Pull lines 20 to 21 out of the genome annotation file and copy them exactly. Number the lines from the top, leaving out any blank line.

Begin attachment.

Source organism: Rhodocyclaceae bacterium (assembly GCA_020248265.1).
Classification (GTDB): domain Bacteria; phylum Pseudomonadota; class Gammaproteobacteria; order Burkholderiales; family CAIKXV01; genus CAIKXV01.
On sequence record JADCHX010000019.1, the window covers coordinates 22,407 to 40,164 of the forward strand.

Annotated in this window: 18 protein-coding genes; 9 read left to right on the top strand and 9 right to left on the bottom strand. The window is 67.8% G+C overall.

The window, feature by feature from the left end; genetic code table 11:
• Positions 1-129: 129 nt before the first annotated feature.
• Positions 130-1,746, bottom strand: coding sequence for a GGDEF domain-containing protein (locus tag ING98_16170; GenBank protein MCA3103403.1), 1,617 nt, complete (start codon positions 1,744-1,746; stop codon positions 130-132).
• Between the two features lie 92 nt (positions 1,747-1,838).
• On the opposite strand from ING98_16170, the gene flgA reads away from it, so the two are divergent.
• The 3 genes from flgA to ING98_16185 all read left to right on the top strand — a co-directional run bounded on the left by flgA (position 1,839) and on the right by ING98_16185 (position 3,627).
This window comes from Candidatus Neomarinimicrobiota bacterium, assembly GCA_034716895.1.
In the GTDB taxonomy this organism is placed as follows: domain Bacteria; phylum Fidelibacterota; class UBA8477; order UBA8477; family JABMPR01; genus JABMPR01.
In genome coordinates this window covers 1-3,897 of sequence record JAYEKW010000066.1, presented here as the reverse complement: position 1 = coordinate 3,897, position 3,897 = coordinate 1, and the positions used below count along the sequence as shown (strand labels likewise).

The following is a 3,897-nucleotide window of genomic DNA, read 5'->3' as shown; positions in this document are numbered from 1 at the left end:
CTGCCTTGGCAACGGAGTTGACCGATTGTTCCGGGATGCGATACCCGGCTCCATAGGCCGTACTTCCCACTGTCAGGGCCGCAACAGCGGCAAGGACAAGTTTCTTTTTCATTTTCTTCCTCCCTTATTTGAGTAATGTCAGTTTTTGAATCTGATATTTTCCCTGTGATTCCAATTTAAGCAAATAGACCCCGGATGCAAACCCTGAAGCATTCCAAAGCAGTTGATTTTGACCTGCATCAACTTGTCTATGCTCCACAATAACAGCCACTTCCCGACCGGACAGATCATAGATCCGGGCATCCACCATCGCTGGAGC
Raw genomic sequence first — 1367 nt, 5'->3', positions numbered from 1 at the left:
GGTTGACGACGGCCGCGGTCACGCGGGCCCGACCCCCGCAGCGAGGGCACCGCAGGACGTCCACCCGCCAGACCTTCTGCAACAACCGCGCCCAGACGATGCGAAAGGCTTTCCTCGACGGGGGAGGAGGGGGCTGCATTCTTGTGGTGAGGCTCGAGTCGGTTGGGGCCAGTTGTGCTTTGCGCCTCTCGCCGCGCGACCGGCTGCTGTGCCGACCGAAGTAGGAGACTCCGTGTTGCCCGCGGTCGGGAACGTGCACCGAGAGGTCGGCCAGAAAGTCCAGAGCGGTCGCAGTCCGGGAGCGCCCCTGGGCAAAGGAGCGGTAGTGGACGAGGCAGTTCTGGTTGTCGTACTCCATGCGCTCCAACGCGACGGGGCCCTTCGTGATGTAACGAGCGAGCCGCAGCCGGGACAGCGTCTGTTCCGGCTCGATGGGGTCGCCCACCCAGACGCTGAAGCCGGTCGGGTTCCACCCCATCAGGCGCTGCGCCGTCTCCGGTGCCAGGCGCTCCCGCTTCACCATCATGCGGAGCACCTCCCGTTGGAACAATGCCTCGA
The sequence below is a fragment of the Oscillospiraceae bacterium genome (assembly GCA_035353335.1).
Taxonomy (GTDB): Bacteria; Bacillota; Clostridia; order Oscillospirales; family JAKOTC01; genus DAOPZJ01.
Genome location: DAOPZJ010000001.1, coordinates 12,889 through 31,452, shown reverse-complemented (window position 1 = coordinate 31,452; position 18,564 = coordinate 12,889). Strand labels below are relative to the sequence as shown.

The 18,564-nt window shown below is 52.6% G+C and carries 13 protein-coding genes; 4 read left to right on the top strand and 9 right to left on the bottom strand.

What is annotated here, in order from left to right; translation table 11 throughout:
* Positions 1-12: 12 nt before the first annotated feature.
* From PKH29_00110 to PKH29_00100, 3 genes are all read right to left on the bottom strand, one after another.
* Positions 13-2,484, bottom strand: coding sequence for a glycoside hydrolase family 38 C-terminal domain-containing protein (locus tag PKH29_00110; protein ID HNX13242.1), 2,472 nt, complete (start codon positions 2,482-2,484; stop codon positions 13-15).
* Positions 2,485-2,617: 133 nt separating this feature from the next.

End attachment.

Genome location: DAOPZJ010000001.1, coordinates 12,889 through 31,452, shown reverse-complemented (window position 1 = coordinate 31,452; position 18,564 = coordinate 12,889). Strand labels below are relative to the sequence as shown.

The 18,564-nt window shown below is 52.6% G+C and carries 13 protein-coding genes; 4 read left to right on the top strand and 9 right to left on the bottom strand.